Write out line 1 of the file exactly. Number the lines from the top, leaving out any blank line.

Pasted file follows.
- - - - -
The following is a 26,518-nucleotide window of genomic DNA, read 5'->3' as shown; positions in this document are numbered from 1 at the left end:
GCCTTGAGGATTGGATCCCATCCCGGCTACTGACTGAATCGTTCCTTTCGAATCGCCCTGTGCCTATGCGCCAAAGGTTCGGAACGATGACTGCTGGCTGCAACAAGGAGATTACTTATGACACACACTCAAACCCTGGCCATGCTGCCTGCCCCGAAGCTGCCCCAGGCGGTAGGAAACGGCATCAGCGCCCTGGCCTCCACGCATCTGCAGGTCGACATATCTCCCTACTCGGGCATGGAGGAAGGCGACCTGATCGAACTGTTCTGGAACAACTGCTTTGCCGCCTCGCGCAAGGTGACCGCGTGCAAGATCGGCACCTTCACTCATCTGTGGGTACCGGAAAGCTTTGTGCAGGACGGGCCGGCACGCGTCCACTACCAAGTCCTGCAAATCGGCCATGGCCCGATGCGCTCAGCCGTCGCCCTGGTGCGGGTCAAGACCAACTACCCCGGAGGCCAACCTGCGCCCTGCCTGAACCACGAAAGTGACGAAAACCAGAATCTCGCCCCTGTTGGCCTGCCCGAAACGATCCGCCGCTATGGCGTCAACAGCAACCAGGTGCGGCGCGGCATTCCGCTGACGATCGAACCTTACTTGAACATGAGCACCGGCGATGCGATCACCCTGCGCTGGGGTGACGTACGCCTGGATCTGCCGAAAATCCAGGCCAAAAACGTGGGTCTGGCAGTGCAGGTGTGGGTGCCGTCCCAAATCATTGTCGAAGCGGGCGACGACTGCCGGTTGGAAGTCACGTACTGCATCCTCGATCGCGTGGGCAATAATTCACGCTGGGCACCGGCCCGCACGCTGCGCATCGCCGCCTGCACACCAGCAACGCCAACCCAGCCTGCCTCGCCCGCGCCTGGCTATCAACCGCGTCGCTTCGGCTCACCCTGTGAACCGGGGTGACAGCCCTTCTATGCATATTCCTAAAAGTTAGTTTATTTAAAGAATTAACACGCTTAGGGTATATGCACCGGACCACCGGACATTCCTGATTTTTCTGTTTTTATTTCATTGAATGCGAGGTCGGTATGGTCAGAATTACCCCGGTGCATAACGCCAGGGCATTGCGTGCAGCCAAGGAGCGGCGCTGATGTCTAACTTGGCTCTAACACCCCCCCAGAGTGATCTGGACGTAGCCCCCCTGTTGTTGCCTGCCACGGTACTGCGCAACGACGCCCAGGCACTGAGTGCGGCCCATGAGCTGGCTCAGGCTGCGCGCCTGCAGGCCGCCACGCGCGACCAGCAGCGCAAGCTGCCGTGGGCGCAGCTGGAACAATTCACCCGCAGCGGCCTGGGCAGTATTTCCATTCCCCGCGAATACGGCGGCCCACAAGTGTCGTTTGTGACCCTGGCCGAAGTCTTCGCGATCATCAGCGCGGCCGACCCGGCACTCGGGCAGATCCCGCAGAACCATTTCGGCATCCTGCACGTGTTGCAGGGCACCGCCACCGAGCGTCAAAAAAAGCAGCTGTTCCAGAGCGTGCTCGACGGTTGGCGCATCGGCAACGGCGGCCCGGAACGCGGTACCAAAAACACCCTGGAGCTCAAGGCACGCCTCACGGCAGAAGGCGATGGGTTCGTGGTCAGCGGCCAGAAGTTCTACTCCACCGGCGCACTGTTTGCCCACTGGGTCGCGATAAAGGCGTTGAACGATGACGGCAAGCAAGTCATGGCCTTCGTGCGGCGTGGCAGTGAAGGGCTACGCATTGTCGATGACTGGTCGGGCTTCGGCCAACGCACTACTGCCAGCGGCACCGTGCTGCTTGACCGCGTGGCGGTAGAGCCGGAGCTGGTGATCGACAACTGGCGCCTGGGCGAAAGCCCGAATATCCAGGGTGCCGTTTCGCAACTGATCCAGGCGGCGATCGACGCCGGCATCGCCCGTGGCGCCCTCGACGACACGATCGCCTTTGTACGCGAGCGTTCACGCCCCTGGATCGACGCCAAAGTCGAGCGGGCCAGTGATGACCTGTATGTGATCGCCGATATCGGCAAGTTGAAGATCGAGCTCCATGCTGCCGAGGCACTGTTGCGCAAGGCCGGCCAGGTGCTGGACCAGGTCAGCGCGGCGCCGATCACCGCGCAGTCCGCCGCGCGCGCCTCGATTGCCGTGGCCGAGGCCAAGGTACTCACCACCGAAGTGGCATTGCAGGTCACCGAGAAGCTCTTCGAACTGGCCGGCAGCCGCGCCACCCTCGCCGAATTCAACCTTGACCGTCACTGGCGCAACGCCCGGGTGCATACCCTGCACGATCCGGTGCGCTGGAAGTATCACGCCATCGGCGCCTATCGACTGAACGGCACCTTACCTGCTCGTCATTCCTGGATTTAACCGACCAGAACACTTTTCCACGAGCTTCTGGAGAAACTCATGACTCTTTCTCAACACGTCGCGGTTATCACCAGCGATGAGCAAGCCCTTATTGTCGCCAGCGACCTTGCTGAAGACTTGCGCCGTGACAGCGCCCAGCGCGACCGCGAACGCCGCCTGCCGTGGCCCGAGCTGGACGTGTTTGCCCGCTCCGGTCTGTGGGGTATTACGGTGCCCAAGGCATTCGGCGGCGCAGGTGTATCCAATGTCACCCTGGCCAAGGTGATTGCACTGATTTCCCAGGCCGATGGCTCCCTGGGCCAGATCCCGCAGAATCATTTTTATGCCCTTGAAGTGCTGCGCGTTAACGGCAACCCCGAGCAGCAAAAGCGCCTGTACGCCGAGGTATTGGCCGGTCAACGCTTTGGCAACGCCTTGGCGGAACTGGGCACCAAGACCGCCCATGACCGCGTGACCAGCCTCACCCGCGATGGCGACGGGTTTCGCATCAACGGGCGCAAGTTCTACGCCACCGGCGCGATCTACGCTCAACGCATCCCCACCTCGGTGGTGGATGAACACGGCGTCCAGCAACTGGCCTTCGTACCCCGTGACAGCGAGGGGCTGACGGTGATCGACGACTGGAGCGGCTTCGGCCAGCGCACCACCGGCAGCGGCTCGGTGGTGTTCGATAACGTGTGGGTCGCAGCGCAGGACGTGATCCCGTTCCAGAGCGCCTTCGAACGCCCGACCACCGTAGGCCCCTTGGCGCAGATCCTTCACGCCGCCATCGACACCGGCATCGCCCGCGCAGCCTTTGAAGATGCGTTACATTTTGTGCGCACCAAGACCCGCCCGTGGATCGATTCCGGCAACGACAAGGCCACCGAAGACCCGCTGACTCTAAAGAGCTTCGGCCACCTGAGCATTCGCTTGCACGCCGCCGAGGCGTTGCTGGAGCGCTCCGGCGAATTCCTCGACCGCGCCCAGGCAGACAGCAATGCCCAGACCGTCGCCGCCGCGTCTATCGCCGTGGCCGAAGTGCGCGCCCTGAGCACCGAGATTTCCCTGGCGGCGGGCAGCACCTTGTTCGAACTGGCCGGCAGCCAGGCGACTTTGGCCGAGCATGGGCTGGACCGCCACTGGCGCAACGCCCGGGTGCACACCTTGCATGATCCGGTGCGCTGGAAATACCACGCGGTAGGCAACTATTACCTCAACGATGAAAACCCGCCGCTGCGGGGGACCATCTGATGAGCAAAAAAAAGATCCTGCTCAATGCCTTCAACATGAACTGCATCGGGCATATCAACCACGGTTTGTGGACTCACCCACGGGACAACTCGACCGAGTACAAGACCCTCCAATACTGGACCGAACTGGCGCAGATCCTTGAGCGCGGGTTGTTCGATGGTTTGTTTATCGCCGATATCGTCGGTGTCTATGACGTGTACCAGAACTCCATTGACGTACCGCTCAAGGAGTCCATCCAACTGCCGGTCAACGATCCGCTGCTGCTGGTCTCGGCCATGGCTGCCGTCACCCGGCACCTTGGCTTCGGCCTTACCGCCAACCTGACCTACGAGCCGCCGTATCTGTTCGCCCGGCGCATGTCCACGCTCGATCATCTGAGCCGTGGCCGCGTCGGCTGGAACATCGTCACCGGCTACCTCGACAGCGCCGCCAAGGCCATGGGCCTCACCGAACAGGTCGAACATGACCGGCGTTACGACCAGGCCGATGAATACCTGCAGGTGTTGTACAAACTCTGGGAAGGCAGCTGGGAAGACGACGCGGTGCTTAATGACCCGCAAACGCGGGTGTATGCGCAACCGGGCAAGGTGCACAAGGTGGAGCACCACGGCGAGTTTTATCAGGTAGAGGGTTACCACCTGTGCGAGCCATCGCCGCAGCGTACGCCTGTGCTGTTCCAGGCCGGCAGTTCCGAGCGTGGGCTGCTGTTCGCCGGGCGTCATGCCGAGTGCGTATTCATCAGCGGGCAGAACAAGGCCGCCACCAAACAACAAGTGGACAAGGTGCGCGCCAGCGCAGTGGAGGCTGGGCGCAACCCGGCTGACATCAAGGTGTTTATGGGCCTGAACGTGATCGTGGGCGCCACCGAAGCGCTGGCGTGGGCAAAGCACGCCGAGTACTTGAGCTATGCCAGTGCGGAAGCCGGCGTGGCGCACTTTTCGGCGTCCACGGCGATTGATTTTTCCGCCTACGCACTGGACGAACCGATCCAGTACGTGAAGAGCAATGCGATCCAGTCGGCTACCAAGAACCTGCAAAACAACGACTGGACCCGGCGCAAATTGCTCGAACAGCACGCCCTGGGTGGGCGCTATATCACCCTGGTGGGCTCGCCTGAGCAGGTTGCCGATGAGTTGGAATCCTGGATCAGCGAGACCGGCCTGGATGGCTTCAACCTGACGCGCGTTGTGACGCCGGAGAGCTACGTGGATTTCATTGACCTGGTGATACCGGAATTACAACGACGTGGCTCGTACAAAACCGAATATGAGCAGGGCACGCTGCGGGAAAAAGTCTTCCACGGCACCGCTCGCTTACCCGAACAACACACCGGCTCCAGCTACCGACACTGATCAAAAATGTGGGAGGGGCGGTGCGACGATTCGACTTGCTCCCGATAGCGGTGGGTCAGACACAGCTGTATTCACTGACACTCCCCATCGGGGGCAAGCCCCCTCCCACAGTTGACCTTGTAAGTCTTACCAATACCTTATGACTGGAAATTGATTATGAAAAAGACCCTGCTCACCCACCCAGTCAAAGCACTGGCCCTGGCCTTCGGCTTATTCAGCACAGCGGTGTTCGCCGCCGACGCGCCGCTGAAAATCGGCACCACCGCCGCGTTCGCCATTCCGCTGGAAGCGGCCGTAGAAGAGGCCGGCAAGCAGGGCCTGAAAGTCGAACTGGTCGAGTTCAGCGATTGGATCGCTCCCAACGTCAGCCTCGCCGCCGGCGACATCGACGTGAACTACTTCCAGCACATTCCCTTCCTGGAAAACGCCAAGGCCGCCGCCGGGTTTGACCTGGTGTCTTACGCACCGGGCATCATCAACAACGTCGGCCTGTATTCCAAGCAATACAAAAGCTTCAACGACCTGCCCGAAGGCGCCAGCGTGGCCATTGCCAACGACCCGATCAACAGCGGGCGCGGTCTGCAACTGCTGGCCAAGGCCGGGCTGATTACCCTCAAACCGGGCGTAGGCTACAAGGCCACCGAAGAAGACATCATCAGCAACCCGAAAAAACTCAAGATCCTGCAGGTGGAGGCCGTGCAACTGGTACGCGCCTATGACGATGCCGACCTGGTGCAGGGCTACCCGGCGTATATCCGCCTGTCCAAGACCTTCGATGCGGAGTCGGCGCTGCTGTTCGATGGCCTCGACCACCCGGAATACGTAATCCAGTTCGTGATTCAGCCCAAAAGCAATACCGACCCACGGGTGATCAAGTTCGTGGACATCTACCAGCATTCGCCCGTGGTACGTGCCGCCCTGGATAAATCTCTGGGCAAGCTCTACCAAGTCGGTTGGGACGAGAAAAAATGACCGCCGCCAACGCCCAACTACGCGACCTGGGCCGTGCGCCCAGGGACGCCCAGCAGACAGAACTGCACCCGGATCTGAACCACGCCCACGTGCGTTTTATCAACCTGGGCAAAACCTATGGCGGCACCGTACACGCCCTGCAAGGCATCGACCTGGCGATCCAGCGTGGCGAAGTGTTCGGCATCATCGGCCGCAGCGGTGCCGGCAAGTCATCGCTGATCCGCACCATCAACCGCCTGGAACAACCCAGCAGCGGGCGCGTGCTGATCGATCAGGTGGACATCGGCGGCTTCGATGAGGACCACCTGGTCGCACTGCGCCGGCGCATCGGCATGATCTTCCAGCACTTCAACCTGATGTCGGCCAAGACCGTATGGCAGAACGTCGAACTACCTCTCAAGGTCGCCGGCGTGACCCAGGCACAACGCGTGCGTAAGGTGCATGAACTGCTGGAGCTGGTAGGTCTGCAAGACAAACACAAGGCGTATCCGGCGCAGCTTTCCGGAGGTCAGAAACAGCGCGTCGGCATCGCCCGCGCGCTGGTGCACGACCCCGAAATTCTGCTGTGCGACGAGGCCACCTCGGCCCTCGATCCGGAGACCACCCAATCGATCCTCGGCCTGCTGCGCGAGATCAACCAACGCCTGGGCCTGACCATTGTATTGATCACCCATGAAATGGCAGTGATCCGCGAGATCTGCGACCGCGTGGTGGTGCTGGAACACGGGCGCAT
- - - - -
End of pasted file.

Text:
The following is a 26,518-nucleotide window of genomic DNA, read 5'->3' as shown; positions in this document are numbered from 1 at the left end: